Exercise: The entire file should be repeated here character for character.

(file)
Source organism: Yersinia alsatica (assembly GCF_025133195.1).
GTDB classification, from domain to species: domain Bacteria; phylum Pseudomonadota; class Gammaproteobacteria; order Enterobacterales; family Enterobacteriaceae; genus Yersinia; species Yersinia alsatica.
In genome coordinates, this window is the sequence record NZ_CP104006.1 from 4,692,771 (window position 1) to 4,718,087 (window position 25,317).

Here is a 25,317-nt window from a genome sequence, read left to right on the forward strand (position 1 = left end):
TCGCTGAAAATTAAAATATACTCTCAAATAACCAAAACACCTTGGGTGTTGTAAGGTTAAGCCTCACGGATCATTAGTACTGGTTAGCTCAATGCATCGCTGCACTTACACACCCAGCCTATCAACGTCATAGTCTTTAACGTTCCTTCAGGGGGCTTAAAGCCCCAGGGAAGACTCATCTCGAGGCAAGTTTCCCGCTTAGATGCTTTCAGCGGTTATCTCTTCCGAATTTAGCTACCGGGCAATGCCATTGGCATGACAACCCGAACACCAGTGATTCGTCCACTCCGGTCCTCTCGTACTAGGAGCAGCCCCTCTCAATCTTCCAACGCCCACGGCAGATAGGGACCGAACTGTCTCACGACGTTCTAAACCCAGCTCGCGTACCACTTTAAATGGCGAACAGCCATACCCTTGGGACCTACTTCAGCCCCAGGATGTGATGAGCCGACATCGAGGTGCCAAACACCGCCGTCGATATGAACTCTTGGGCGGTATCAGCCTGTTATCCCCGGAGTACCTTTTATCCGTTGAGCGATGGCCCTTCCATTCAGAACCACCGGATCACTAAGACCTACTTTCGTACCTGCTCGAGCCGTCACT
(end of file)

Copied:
Source organism: Yersinia alsatica (assembly GCF_025133195.1).
GTDB classification, from domain to species: domain Bacteria; phylum Pseudomonadota; class Gammaproteobacteria; order Enterobacterales; family Enterobacteriaceae; genus Yersinia; species Yersinia alsatica.
In genome coordinates, this window is the sequence record NZ_CP104006.1 from 4,692,771 (window position 1) to 4,718,087 (window position 25,317).

Here is a 25,317-nt window from a genome sequence, read left to right on the forward strand (position 1 = left end):
TCGCTGAAAATTAAAATATACTCTCAAATAACCAAAACACCTTGGGTGTTGTAAGGTTAAGCCTCACGGATCATTAGTACTGGTTAGCTCAATGCATCGCTGCACTTACACACCCAGCCTATCAACGTCATAGTCTTTAACGTTCCTTCAGGGGGCTTAAAGCCCCAGGGAAGACTCATCTCGAGGCAAGTTTCCCGCTTAGATGCTTTCAGCGGTTATCTCTTCCGAATTTAGCTACCGGGCAATGCCATTGGCATGACAACCCGAACACCAGTGATTCGTCCACTCCGGTCCTCTCGTACTAGGAGCAGCCCCTCTCAATCTTCCAACGCCCACGGCAGATAGGGACCGAACTGTCTCACGACGTTCTAAACCCAGCTCGCGTACCACTTTAAATGGCGAACAGCCATACCCTTGGGACCTACTTCAGCCCCAGGATGTGATGAGCCGACATCGAGGTGCCAAACACCGCCGTCGATATGAACTCTTGGGCGGTATCAGCCTGTTATCCCCGGAGTACCTTTTATCCGTTGAGCGATGGCCCTTCCATTCAGAACCACCGGATCACTAAGACCTACTTTCGTACCTGCTCGAGCCGTCACT